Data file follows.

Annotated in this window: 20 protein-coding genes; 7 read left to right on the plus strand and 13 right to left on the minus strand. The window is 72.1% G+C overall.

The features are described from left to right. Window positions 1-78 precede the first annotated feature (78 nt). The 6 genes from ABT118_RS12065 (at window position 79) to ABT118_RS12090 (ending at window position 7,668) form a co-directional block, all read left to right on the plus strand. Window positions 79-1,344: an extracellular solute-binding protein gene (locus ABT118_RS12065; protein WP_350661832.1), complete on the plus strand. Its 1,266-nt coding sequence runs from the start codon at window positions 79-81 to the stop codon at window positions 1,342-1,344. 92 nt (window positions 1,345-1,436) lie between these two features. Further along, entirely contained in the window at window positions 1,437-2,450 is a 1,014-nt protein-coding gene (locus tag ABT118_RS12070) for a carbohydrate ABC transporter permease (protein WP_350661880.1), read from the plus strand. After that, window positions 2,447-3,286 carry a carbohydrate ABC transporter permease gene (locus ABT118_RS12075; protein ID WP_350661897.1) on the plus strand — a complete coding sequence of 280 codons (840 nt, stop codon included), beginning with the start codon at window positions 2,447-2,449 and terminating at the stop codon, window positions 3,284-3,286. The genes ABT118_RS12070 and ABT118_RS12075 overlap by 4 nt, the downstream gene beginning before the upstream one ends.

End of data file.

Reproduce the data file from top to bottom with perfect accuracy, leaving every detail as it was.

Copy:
Annotated in this window: 20 protein-coding genes; 7 read left to right on the plus strand and 13 right to left on the minus strand. The window is 72.1% G+C overall.

The features are described from left to right. Window positions 1-78 precede the first annotated feature (78 nt). The 6 genes from ABT118_RS12065 (at window position 79) to ABT118_RS12090 (ending at window position 7,668) form a co-directional block, all read left to right on the plus strand. Window positions 79-1,344: an extracellular solute-binding protein gene (locus ABT118_RS12065; protein WP_350661832.1), complete on the plus strand. Its 1,266-nt coding sequence runs from the start codon at window positions 79-81 to the stop codon at window positions 1,342-1,344. 92 nt (window positions 1,345-1,436) lie between these two features. Further along, entirely contained in the window at window positions 1,437-2,450 is a 1,014-nt protein-coding gene (locus tag ABT118_RS12070) for a carbohydrate ABC transporter permease (protein WP_350661880.1), read from the plus strand. After that, window positions 2,447-3,286 carry a carbohydrate ABC transporter permease gene (locus ABT118_RS12075; protein ID WP_350661897.1) on the plus strand — a complete coding sequence of 280 codons (840 nt, stop codon included), beginning with the start codon at window positions 2,447-2,449 and terminating at the stop codon, window positions 3,284-3,286. The genes ABT118_RS12070 and ABT118_RS12075 overlap by 4 nt, the downstream gene beginning before the upstream one ends.